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Setting ROHM BH1414K IC Circuit to 75us Pre-emphasis Curve

Discussion in 'Radio and Communications' started by MrBruce1959, Nov 22, 2015.

  1. MrBruce1959

    MrBruce1959 New Member

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    Oh you're right, sorry I did misunderstood you, you're referring to the electrolytic type 1uF cap.

    Bruce.
     
  2. MrBruce1959

    MrBruce1959 New Member

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    This I can tell you I have a 6 band processor just ahead of this thing and the 6 different bands shows higher peaks in the mid bands, but the BASS is showing very little peak, but on the transmitted signal the BASS is very dominate, makes the music sound very muffled and very BASSY, I also have to have the LOW frequency potentiometer on the mixing board almost at -30dB, so either I have the 1500pF caps shorted, which I find hard to do on both inputs, or the caps are not 1500pF. I suppose I could just put the originals back in and see what happens.
    I have tried using my digital VOM meter to read the caps but, it appears my meter can not read capacitor values. This circuit is too tight to add regular sized caps so that's out of the question unfortunately.

    Bruce.
     
  3. audioguru

    audioguru Well-Known Member Most Helpful Member

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    If the 1500pF capacitors are shorted or are 1.5uF then the sound will have a boomy and loud peak at about 250Hz with dropoffs at lower and higher frequencies. Maybe that is your problem.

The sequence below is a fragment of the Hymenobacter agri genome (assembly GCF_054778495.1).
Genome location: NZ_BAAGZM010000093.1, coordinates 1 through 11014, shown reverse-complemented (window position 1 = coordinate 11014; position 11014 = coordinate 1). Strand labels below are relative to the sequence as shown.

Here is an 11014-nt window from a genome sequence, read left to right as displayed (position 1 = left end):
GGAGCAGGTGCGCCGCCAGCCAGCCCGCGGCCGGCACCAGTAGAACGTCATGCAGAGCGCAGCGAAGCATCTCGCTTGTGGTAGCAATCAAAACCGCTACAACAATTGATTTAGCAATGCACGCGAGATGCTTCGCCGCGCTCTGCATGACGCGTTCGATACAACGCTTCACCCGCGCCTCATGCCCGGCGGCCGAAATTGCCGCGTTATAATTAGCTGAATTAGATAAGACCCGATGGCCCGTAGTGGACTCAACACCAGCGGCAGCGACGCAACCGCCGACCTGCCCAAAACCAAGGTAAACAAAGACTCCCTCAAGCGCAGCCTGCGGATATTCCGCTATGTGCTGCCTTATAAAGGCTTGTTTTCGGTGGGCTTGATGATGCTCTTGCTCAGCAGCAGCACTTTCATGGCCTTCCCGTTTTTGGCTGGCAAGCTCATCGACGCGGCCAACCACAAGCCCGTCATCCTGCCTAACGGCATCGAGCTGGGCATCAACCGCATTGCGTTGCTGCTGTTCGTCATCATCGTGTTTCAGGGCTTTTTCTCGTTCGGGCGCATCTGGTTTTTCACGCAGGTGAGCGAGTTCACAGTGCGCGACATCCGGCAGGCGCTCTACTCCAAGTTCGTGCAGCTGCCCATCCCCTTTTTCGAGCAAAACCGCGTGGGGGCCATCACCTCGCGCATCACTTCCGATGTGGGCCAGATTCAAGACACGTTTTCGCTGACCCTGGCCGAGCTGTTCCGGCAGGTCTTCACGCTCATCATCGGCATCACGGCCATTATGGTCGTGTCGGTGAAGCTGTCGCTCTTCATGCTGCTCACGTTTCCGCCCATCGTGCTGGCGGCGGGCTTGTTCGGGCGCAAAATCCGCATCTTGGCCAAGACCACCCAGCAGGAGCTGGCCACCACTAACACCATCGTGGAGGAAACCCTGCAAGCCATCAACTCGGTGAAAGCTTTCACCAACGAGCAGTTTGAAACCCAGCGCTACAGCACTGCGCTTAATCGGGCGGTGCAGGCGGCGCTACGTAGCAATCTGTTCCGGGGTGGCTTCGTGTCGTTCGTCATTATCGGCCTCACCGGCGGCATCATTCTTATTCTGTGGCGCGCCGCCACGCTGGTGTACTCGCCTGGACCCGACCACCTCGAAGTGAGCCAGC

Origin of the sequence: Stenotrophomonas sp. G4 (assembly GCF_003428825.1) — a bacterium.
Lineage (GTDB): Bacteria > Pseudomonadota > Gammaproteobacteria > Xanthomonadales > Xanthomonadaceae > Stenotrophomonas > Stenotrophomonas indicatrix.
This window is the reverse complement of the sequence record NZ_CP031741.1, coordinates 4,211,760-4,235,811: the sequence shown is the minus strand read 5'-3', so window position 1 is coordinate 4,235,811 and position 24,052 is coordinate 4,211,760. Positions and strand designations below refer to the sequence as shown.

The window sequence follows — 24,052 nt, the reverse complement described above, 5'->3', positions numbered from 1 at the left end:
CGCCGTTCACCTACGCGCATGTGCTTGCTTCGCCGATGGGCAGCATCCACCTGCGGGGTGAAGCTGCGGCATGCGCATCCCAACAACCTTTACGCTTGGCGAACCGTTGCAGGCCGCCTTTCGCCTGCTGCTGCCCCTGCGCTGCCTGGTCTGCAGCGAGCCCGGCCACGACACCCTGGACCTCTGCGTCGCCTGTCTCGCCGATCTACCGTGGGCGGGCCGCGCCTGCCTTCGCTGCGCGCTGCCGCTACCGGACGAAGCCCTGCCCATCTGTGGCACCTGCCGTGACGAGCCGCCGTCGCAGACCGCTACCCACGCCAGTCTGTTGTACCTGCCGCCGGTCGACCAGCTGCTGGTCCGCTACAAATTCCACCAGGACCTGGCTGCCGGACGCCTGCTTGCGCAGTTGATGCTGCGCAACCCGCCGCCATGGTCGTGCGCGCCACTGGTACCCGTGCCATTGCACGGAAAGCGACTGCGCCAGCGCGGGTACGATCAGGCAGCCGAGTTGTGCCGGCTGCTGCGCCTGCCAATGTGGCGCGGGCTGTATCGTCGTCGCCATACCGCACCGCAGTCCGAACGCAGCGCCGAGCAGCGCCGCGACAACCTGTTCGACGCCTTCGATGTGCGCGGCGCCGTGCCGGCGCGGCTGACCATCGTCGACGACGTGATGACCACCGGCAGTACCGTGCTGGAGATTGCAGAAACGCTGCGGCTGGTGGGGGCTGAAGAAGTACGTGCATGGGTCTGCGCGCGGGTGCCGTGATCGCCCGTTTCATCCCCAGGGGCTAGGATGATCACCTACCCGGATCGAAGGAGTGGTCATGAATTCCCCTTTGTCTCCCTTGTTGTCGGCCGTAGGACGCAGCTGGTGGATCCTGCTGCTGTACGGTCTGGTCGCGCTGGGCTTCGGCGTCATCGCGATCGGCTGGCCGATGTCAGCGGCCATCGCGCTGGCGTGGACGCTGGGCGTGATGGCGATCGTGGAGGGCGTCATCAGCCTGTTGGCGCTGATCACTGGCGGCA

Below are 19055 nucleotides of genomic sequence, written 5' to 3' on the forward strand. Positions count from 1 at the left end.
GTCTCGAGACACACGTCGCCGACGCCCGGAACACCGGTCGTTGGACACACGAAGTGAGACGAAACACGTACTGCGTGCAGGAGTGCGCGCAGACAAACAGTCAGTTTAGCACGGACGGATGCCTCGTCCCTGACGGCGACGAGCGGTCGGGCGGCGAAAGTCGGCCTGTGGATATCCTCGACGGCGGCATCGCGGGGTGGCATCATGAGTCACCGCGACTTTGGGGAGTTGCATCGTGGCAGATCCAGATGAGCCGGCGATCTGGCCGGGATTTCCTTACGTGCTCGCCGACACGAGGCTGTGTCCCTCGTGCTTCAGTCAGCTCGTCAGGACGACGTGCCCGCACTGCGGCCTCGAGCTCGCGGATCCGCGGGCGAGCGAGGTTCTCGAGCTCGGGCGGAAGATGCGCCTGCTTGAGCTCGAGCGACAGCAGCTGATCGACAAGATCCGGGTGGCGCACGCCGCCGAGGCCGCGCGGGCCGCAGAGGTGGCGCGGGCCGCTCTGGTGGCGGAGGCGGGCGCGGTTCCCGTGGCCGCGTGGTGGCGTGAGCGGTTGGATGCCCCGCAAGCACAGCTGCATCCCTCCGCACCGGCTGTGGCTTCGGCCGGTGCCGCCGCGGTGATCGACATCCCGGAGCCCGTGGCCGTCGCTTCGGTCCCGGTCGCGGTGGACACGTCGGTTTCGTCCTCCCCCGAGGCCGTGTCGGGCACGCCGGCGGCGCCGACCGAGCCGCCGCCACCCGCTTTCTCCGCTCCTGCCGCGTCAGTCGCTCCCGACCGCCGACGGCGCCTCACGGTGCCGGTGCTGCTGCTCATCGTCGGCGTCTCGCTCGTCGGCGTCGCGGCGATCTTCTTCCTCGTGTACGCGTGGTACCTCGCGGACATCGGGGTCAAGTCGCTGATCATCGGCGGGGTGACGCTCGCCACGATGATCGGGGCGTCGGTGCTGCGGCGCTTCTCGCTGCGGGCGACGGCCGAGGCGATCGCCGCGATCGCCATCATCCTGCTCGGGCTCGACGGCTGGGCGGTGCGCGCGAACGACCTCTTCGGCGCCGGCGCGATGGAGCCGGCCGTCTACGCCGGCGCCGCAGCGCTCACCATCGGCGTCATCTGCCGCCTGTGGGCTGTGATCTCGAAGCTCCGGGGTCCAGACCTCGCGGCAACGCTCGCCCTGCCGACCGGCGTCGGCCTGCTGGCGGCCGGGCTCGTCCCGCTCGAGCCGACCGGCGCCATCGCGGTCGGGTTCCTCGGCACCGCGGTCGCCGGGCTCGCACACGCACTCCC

4. dave

    Dave New Member

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  5. naessens yves

    naessens yves New Member

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    I audioguru
    First post for me and sorry for my bad english
    Dont forget the formula Xc = (1 / 2 π f c)
    if you increase c you are abel to pass more lower frequency and not more high frequency because is a paralle of two resitor r and xc, xc that change with F
    Best regards

    Yves
     
  6. audioguru

    audioguru Well-Known Member Most Helpful Member

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    The audio input resistor is 51k ohms. If the capacitor in parallel with it is 1000pF then pre-emphasis is 51μs and if it is 1500pF then pre-emphasis is 76.5μs. If it is 75μs then the transmitted response will be +3dB at about 2133Hz and will rise at +6dB per octave. The lower frequencies are not affected by the pre-emphasis capacitor that simply boosts high audio frequencies. Here is a simulation of the boosted high frequencies:
     

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